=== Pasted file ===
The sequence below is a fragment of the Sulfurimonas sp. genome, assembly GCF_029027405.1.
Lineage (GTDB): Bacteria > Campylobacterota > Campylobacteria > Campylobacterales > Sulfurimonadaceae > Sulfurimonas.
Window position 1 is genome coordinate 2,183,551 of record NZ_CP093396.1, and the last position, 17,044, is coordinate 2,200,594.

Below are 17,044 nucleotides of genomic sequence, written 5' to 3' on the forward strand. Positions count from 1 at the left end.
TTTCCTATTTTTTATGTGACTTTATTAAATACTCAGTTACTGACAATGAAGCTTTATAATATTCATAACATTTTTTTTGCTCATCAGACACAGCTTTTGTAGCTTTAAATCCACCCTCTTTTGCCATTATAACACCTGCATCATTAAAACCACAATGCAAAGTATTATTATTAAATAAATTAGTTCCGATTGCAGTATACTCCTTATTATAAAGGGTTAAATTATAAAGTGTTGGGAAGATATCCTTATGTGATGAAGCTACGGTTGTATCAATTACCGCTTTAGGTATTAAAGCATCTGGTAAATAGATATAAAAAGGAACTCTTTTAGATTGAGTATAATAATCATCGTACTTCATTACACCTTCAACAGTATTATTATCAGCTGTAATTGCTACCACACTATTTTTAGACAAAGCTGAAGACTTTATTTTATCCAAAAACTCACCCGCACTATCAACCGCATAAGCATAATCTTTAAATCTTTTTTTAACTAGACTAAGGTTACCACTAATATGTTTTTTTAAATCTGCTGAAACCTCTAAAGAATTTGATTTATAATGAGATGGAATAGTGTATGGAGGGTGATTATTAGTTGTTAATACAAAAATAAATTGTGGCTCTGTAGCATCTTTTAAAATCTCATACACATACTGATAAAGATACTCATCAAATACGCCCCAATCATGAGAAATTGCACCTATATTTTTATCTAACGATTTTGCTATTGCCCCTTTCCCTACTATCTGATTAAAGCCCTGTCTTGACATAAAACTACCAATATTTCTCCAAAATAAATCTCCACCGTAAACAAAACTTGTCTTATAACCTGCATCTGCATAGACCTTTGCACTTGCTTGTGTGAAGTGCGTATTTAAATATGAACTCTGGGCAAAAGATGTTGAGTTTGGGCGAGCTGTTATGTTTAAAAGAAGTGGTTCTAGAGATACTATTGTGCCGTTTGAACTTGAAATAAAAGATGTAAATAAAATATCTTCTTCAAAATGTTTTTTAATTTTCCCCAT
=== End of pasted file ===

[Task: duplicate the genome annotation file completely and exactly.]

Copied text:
The sequence below is a fragment of the Sulfurimonas sp. genome, assembly GCF_029027405.1.
Lineage (GTDB): Bacteria > Campylobacterota > Campylobacteria > Campylobacterales > Sulfurimonadaceae > Sulfurimonas.
Window position 1 is genome coordinate 2,183,551 of record NZ_CP093396.1, and the last position, 17,044, is coordinate 2,200,594.

Below are 17,044 nucleotides of genomic sequence, written 5' to 3' on the forward strand. Positions count from 1 at the left end.
TTTCCTATTTTTTATGTGACTTTATTAAATACTCAGTTACTGACAATGAAGCTTTATAATATTCATAACATTTTTTTTGCTCATCAGACACAGCTTTTGTAGCTTTAAATCCACCCTCTTTTGCCATTATAACACCTGCATCATTAAAACCACAATGCAAAGTATTATTATTAAATAAATTAGTTCCGATTGCAGTATACTCCTTATTATAAAGGGTTAAATTATAAAGTGTTGGGAAGATATCCTTATGTGATGAAGCTACGGTTGTATCAATTACCGCTTTAGGTATTAAAGCATCTGGTAAATAGATATAAAAAGGAACTCTTTTAGATTGAGTATAATAATCATCGTACTTCATTACACCTTCAACAGTATTATTATCAGCTGTAATTGCTACCACACTATTTTTAGACAAAGCTGAAGACTTTATTTTATCCAAAAACTCACCCGCACTATCAACCGCATAAGCATAATCTTTAAATCTTTTTTTAACTAGACTAAGGTTACCACTAATATGTTTTTTTAAATCTGCTGAAACCTCTAAAGAATTTGATTTATAATGAGATGGAATAGTGTATGGAGGGTGATTATTAGTTGTTAATACAAAAATAAATTGTGGCTCTGTAGCATCTTTTAAAATCTCATACACATACTGATAAAGATACTCATCAAATACGCCCCAATCATGAGAAATTGCACCTATATTTTTATCTAACGATTTTGCTATTGCCCCTTTCCCTACTATCTGATTAAAGCCCTGTCTTGACATAAAACTACCAATATTTCTCCAAAATAAATCTCCACCGTAAACAAAACTTGTCTTATAACCTGCATCTGCATAGACCTTTGCACTTGCTTGTGTGAAGTGCGTATTTAAATATGAACTCTGGGCAAAAGATGTTGAGTTTGGGCGAGCTGTTATGTTTAAAAGAAGTGGTTCTAGAGATACTATTGTGCCGTTTGAACTTGAAATAAAAGATGTAAATAAAATATCTTCTTCAAAATGTTTTTTAATTTTCCCCAT